Well, the thing about antidepressants is they need to be adjusted and changed, and the person needs to be monitored, which was what I was talking to Jay about in our last real conversation before he died. His depression prior to his death had returned with a vengeance, and that was combined with his untreated sleep apnea – something that wasn’t being addressed by his C-PAP machine.  Severe depression plus extreme fatigue is a deadly cocktail. We talked about going back to the doctor – that the meds and lack of sleep were not ok. Or more precisely, I talked about it and Jay got quiet, because he knew when I came home from my trip I was going to start pushing that issue – that’s what I do.

My brother-in-law and I live with the guilt of his death EVERY SINGLE DAY, but don’t you dare imply it was our fault – that we failed Jay, that we didn’t talk to him, we didn’t listen, or pay attention, or wrap him in bubble wrap, because at the end of that day, after all of our talks, Jay walked outside and shot himself in my backyard, and that’s on Jay.

And if we want to play that “what if” game… if I had removed the gun, he would have asphyxiated himself in the garage, if I had removed his car, he would have likely poisoned himself, and if I’d removed all cleaners/medications, etc., he would have found something else. He was in extreme mental pain, and he was highly motivated.

And my brother-in-law and I both dream about him, and in both of our dreams we have to explain to Jay that he died, because he doesn’t understand what happened or why he’s dead – because he had a mental snap. Imagine repeated nights where you have to say, “baby, you were ill and you died” to this beautiful soul who was only 40 years old.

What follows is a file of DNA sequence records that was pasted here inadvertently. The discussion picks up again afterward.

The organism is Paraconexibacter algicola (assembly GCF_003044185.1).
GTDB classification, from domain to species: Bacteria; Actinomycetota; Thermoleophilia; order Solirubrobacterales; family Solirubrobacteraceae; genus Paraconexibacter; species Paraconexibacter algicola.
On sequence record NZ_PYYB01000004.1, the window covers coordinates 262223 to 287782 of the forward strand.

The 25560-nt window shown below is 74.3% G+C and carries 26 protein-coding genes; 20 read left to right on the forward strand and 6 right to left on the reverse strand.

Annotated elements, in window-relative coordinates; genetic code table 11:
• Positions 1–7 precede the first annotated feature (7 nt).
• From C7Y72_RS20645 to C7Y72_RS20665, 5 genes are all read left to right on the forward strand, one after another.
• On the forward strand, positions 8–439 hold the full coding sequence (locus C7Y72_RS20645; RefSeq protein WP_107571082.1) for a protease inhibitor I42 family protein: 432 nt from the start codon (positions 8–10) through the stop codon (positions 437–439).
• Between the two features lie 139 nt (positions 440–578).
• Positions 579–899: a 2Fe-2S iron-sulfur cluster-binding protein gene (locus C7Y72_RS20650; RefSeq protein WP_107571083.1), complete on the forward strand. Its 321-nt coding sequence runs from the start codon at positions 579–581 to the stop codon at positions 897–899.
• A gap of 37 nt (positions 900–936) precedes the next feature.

And nearly every day is a varying degree of hard for us without some detached writer pontificating about suicide and attempting to assign blame.

Step the fuck off.

So please forgive me if I’m not more upset about two celebrities when, according to the American Foundation for Suicide Prevention, 123 people die by suicide EVERY SINGLE DAY. Where are those articles lamenting those lost, and equally as important, souls?

Happy Anniversary

“Happy Anniversary” Jay’s whisper floated through the haze of my dreams every year on this day – spoken as he went to bed late in the night. “Happy Anniversary,” my groggy reply. “I love you.”

Today is the second year I woke up after midnight and whispered into the air that wish to an empty room. “Happy Anniversary,” spoken to the empty side of my bed – no longer our bed.

Someone told me I was strong today – for no particular reason, they just mentioned it. They had no idea that today was any different than any other day, and I suppose it’s not – not any more. It’s just a day whose lost its meaning.

I went to a quilt show once. Of all the random stories you get to hear about that now. At this quilt show hung a beautiful work of art that read, “My Son is Dead”. The card next to it explained that this is the invisible sign the artist wears every day. A sign no one sees, but that she now shouted out to the world with the creation of this quilt. And I get that.

I talk. I laugh. I tell stories. And all of that is part of who I am, but the invisible sign I wear every single day screams out, “My husband is dead” with the subtext “My favorite person is dead.” “His beautiful face.”  Some days it’s painted in bright angry colors, others are softer/more blurred, but it’s never not worn.

Over the next several weeks, I’m going to talk about suicide and the aftermath. I haven’t chosen my direction, but I need you to be prepared. This may not be your topic. That’s ok. You don’t have to read or bear witness. I just have things to say, and they may not be beautiful or perfect or particularly meaningful, and that’s ok for me, too. But if you get to say I’m strong, then I get to show you all the cracks and imperfections that are also a huge part of who I am and my experience.

Dear Hollywood

Dear Hollywood,